"Many People Massively Underestimate The Ecological Benefits of Packaging"
In an interview with FACHPACK360°, Kim Cheng, managing director of the industry association Deutsches Verpackungsinstitut e.V., calls on the industry to communicate the importance of packaging more strongly than before.
The results show not only that many people grossly overestimate the footprint of packaging, but above all that they massively underestimate the ecological benefits of packaging. After all, real ecological damage occurs primarily when the food is harmed or spoils. On average, food packaging causes only 3 percent of the climate impact, the product 97 percent.
To date, the industry has not managed to communicate the importance of packaging in such a way that consumers are aware of it. So we have a communication problem. Many people perceive packaging as superfluous. We believe the industry has a responsibility to change this false image. No one will take this task off our hands anyway.
How can such disinformation be prevented? What can the packaging industry do?
We need to educate more about the tasks and functions. We need to communicate more and better that packaging is the pioneer of the circular economy, and we need to be careful that packaging is not deprived of this message. For 20 years, the packaging industry has had experience in the circular economy. It is ambitious to create closed loops and is still a pioneer in this respect.
In order to be able to determine the ecological benefits of packaging even more precisely than before, we have commissioned a large-scale study on the "Climate protection contribution of packaging" together with seven other industry associations. The results are to be presented in mid-June.
Are consumers also confused by the diversity of packaging materials?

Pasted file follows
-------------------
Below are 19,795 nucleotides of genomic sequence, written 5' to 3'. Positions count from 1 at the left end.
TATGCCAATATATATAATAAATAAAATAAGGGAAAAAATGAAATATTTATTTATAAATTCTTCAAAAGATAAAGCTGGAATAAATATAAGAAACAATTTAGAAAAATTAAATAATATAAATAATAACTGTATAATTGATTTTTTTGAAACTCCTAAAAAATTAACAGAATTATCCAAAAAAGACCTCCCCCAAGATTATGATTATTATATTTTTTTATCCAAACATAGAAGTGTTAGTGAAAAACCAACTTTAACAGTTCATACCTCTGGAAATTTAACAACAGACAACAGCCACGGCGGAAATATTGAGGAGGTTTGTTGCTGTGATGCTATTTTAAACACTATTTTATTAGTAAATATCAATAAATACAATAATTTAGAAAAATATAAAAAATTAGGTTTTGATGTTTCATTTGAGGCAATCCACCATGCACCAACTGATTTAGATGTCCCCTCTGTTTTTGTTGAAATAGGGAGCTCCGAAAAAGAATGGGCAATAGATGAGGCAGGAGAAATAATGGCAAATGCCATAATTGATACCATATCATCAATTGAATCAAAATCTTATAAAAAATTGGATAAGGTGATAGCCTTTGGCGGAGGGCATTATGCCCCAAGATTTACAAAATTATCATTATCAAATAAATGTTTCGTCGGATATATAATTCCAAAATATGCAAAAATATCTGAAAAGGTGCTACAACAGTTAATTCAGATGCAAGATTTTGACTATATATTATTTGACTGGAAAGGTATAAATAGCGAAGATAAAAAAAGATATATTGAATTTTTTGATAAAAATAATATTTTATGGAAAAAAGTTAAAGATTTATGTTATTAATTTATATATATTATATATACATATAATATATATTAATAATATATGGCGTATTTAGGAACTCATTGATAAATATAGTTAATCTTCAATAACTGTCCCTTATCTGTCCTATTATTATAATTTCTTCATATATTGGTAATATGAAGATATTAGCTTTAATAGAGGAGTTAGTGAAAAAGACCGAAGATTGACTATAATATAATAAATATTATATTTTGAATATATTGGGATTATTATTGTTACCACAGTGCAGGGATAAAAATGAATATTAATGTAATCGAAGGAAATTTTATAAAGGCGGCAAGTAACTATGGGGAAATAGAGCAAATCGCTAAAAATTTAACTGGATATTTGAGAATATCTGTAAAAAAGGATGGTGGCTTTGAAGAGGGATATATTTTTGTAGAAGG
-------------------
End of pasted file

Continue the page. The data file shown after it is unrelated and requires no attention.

That's a good question. Overall, we are seeing a race between packaging types and materials. I always have to answer the popular question about the ecologically best packaging with a "it depends," because it depends on the product, the material, the recyclability, the transport effort and other factors. Uncertainty is perhaps even too low, where certain materials are blanketly preferred and judged to be ecologically better. On the other hand, uncertainty is justified when certain packaging "camouflages" itself with the feel and look of another material. Whatever the case, even the second- or third-best packaging is still an ecological gain if it successfully protects the product.
Reusable or disposable? Which is the right way?
I believe that there is no way around reusable. According to our survey, 61 percent support the current political plans for more reusable packaging. But their approval is subject to conditions. The most important conditions include flexible return regardless of the place of purchase, price stability and trouble-free, fast return. It's also important to ask the question about rotations and whether this will make packaging more expensive. After all, any price increase is ultimately paid by the consumer.
Ecologically, reusable is only the better choice if the effort required for transport, cleaning, disinfection and refilling is actually less than when using disposable packaging that is recycled after use. If reusable packaging is only enforced for ideological reasons, this will ultimately help neither consumers nor the environment.
What is the situation in Germany with regard to recycling?
Recycling works in Germany, and the industry has met its quotas. At the moment, by the way, everyone can thank Lidl for its recycling campaign, which can be seen everywhere. Lidl is successfully communicating that it has closed cycles. The Schwarz Group created its own return system in good time and, with its own disposal company Prezero, has no problem getting hold of recycling material. Not everyone can say that about themselves. They still have to invest more to get closed-loop systems.
Why are you critical of the EU packaging regulation?
One of the main points of criticism is that the EU has not defined "recyclability." The decisive definitions are postponed to so-called "Delegated Acts", which are to be executed by national decision-makers at an unspecified point in time. As a result, apart from the question of when this would happen, there is a risk of a multitude of different national regulations in Europe. The blanket endorsement of reusables is also too short-sighted. For example, I don't know anyone who uses reusable film. As a trade association, we are generally not in favor of bans to this extent. We are concerned about Germany as a business location. The creation of a single market in Europe is good, but the regulations should be designed in such a way that competitiveness is not restricted.